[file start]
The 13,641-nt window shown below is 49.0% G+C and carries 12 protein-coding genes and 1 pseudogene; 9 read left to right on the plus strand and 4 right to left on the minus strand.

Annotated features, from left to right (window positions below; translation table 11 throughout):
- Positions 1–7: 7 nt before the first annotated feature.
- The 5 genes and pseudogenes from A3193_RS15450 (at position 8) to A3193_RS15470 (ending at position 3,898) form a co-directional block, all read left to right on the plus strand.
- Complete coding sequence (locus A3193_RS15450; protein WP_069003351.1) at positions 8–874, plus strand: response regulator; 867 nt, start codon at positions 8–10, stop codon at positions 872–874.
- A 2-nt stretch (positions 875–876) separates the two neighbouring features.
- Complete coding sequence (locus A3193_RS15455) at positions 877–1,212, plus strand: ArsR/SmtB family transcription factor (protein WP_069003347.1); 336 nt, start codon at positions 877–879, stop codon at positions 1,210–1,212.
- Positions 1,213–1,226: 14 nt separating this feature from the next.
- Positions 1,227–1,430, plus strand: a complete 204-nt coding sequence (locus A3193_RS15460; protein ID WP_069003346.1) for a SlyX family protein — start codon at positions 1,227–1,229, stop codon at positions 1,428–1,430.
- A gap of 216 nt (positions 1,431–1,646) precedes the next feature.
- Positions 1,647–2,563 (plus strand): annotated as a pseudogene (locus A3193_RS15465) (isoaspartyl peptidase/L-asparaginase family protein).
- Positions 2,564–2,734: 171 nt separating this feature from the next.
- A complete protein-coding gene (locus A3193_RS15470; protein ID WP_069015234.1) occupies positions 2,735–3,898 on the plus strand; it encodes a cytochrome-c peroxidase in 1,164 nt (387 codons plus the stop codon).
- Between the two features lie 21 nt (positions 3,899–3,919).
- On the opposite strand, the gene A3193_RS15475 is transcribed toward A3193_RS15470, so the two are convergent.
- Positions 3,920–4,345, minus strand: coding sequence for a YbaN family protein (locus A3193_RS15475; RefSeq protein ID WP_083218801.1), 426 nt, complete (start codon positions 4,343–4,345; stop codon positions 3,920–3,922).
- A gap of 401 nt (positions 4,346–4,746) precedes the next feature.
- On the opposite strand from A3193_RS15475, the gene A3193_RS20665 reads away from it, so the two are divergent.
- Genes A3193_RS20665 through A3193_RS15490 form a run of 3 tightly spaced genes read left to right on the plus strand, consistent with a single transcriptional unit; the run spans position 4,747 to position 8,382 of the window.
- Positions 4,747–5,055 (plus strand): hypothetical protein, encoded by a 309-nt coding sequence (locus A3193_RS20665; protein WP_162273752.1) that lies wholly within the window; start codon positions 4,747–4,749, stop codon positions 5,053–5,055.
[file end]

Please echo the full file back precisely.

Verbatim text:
The 13,641-nt window shown below is 49.0% G+C and carries 12 protein-coding genes and 1 pseudogene; 9 read left to right on the plus strand and 4 right to left on the minus strand.

Annotated features, from left to right (window positions below; translation table 11 throughout):
- Positions 1–7: 7 nt before the first annotated feature.
- The 5 genes and pseudogenes from A3193_RS15450 (at position 8) to A3193_RS15470 (ending at position 3,898) form a co-directional block, all read left to right on the plus strand.
- Complete coding sequence (locus A3193_RS15450; protein WP_069003351.1) at positions 8–874, plus strand: response regulator; 867 nt, start codon at positions 8–10, stop codon at positions 872–874.
- A 2-nt stretch (positions 875–876) separates the two neighbouring features.
- Complete coding sequence (locus A3193_RS15455) at positions 877–1,212, plus strand: ArsR/SmtB family transcription factor (protein WP_069003347.1); 336 nt, start codon at positions 877–879, stop codon at positions 1,210–1,212.
- Positions 1,213–1,226: 14 nt separating this feature from the next.
- Positions 1,227–1,430, plus strand: a complete 204-nt coding sequence (locus A3193_RS15460; protein ID WP_069003346.1) for a SlyX family protein — start codon at positions 1,227–1,229, stop codon at positions 1,428–1,430.
- A gap of 216 nt (positions 1,431–1,646) precedes the next feature.
- Positions 1,647–2,563 (plus strand): annotated as a pseudogene (locus A3193_RS15465) (isoaspartyl peptidase/L-asparaginase family protein).
- Positions 2,564–2,734: 171 nt separating this feature from the next.
- A complete protein-coding gene (locus A3193_RS15470; protein ID WP_069015234.1) occupies positions 2,735–3,898 on the plus strand; it encodes a cytochrome-c peroxidase in 1,164 nt (387 codons plus the stop codon).
- Between the two features lie 21 nt (positions 3,899–3,919).
- On the opposite strand, the gene A3193_RS15475 is transcribed toward A3193_RS15470, so the two are convergent.
- Positions 3,920–4,345, minus strand: coding sequence for a YbaN family protein (locus A3193_RS15475; RefSeq protein ID WP_083218801.1), 426 nt, complete (start codon positions 4,343–4,345; stop codon positions 3,920–3,922).
- A gap of 401 nt (positions 4,346–4,746) precedes the next feature.
- On the opposite strand from A3193_RS15475, the gene A3193_RS20665 reads away from it, so the two are divergent.
- Genes A3193_RS20665 through A3193_RS15490 form a run of 3 tightly spaced genes read left to right on the plus strand, consistent with a single transcriptional unit; the run spans position 4,747 to position 8,382 of the window.
- Positions 4,747–5,055 (plus strand): hypothetical protein, encoded by a 309-nt coding sequence (locus A3193_RS20665; protein WP_162273752.1) that lies wholly within the window; start codon positions 4,747–4,749, stop codon positions 5,053–5,055.